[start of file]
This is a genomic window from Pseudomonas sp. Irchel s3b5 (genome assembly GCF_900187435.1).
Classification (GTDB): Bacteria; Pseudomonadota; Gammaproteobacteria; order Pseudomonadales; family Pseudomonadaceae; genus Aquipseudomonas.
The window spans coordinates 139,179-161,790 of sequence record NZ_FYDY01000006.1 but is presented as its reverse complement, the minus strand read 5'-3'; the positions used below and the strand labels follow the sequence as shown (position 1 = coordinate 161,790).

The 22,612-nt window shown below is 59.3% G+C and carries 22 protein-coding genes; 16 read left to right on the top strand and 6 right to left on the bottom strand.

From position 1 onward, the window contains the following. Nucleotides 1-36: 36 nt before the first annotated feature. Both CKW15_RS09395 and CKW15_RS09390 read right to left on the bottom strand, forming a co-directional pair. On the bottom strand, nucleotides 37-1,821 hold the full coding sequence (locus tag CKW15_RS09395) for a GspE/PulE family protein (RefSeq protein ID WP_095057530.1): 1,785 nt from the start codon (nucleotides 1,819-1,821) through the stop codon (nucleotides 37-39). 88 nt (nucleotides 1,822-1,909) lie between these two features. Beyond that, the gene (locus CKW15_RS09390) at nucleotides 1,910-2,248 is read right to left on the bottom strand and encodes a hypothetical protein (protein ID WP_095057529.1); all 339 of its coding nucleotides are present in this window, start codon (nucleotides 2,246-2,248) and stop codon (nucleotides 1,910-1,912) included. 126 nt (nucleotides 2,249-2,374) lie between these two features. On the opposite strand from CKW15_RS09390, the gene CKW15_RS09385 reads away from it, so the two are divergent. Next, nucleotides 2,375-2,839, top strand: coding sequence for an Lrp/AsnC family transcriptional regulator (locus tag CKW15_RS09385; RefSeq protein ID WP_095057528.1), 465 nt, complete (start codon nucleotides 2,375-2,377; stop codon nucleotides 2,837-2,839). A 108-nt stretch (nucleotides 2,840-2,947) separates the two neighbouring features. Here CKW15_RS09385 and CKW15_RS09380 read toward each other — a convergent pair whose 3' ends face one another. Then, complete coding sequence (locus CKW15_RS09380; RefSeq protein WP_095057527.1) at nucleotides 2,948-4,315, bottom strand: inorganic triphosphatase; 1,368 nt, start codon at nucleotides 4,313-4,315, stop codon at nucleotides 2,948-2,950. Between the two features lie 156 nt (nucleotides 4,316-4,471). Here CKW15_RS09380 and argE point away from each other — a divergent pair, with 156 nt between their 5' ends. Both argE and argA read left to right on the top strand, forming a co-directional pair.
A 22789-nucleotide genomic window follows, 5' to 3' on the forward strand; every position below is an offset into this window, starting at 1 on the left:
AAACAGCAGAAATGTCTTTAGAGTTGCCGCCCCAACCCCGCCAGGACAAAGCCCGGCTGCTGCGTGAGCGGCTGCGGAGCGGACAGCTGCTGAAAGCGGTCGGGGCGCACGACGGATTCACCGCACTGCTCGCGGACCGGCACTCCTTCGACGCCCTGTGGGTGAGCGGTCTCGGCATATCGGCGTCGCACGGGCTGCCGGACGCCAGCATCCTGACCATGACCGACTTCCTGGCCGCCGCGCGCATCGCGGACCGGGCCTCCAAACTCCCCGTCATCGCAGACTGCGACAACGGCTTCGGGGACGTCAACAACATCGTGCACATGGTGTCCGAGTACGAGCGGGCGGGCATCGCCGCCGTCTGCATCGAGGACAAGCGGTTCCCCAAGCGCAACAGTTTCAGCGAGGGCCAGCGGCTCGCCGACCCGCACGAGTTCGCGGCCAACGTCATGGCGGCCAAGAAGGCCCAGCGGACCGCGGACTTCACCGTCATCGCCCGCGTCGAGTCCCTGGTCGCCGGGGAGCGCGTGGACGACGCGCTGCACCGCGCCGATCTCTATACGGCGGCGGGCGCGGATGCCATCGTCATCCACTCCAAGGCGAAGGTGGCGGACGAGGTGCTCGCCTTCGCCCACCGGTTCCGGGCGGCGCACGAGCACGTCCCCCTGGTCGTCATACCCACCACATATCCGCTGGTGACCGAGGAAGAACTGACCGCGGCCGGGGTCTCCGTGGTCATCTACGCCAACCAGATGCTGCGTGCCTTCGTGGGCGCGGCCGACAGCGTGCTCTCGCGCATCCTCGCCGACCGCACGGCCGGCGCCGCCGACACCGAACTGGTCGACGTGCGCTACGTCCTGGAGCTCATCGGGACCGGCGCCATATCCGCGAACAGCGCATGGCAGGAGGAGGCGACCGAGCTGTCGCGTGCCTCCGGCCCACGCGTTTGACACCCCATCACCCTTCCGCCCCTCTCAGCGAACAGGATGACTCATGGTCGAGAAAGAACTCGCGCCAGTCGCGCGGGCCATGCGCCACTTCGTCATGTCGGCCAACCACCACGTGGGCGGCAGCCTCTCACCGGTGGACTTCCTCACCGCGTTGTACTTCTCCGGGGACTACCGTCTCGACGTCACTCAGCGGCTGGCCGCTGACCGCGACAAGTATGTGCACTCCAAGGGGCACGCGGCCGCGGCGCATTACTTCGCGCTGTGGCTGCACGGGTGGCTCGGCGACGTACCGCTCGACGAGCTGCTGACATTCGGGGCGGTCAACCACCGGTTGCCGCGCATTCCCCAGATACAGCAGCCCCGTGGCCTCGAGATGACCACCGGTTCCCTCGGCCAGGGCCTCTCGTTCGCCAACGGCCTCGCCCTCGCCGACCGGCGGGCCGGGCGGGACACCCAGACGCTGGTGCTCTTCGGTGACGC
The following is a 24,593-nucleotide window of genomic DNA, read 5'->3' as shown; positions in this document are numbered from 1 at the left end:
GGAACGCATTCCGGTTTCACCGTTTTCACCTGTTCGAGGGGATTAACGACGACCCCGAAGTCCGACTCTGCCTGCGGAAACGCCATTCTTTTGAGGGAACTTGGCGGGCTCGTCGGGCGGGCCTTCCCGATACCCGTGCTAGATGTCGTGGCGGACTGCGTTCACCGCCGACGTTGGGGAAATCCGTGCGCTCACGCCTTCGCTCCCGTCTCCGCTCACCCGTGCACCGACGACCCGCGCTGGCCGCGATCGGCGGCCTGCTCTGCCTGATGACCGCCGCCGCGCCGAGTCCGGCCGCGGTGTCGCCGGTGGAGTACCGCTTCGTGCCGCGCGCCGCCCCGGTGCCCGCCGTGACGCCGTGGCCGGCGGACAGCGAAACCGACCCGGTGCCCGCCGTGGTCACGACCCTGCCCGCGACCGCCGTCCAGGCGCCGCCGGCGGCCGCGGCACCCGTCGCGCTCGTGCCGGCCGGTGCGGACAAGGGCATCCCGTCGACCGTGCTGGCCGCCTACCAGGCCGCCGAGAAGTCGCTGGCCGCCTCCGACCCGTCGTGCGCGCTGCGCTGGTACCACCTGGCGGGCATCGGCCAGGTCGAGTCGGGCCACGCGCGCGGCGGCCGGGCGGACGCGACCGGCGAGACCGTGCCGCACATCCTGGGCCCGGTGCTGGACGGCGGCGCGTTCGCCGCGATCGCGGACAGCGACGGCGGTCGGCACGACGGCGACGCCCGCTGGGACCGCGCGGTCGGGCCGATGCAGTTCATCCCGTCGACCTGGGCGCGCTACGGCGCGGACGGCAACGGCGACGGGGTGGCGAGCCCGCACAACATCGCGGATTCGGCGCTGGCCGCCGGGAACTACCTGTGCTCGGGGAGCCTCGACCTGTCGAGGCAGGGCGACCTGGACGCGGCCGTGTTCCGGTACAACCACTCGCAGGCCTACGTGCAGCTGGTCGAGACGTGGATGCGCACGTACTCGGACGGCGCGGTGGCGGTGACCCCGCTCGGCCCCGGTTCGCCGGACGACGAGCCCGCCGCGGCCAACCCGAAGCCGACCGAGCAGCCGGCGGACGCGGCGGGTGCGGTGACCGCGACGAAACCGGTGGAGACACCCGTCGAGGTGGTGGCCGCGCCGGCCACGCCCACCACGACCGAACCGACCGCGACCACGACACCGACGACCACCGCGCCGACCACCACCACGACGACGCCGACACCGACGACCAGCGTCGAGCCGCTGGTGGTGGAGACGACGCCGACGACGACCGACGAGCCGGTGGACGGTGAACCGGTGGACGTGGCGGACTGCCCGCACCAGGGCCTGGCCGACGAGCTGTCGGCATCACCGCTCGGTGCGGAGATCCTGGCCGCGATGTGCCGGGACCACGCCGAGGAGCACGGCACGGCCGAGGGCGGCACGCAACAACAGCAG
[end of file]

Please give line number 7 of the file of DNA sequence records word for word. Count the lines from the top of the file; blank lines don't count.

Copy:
AAACAGCAGAAATGTCTTTAGAGTTGCCGCCCCAACCCCGCCAGGACAAAGCCCGGCTGCTGCGTGAGCGGCTGCGGAGCGGACAGCTGCTGAAAGCGGTCGGGGCGCACGACGGATTCACCGCACTGCTCGCGGACCGGCACTCCTTCGACGCCCTGTGGGTGAGCGGTCTCGGCATATCGGCGTCGCACGGGCTGCCGGACGCCAGCATCCTGACCATGACCGACTTCCTGGCCGCCGCGCGCATCGCGGACCGGGCCTCCAAACTCCCCGTCATCGCAGACTGCGACAACGGCTTCGGGGACGTCAACAACATCGTGCACATGGTGTCCGAGTACGAGCGGGCGGGCATCGCCGCCGTCTGCATCGAGGACAAGCGGTTCCCCAAGCGCAACAGTTTCAGCGAGGGCCAGCGGCTCGCCGACCCGCACGAGTTCGCGGCCAACGTCATGGCGGCCAAGAAGGCCCAGCGGACCGCGGACTTCACCGTCATCGCCCGCGTCGAGTCCCTGGTCGCCGGGGAGCGCGTGGACGACGCGCTGCACCGCGCCGATCTCTATACGGCGGCGGGCGCGGATGCCATCGTCATCCACTCCAAGGCGAAGGTGGCGGACGAGGTGCTCGCCTTCGCCCACCGGTTCCGGGCGGCGCACGAGCACGTCCCCCTGGTCGTCATACCCACCACATATCCGCTGGTGACCGAGGAAGAACTGACCGCGGCCGGGGTCTCCGTGGTCATCTACGCCAACCAGATGCTGCGTGCCTTCGTGGGCGCGGCCGACAGCGTGCTCTCGCGCATCCTCGCCGACCGCACGGCCGGCGCCGCCGACACCGAACTGGTCGACGTGCGCTACGTCCTGGAGCTCATCGGGACCGGCGCCATATCCGCGAACAGCGCATGGCAGGAGGAGGCGACCGAGCTGTCGCGTGCCTCCGGCCCACGCGTTTGACACCCCATCACCCTTCCGCCCCTCTCAGCGAACAGGATGACTCATGGTCGAGAAAGAACTCGCGCCAGTCGCGCGGGCCATGCGCCACTTCGTCATGTCGGCCAACCACCACGTGGGCGGCAGCCTCTCACCGGTGGACTTCCTCACCGCGTTGTACTTCTCCGGGGACTACCGTCTCGACGTCACTCAGCGGCTGGCCGCTGACCGCGACAAGTATGTGCACTCCAAGGGGCACGCGGCCGCGGCGCATTACTTCGCGCTGTGGCTGCACGGGTGGCTCGGCGACGTACCGCTCGACGAGCTGCTGACATTCGGGGCGGTCAACCACCGGTTGCCGCGCATTCCCCAGATACAGCAGCCCCGTGGCCTCGAGATGACCACCGGTTCCCTCGGCCAGGGCCTCTCGTTCGCCAACGGCCTCGCCCTCGCCGACCGGCGGGCCGGGCGGGACACCCAGACGCTGGTGCTCTTCGGTGACGC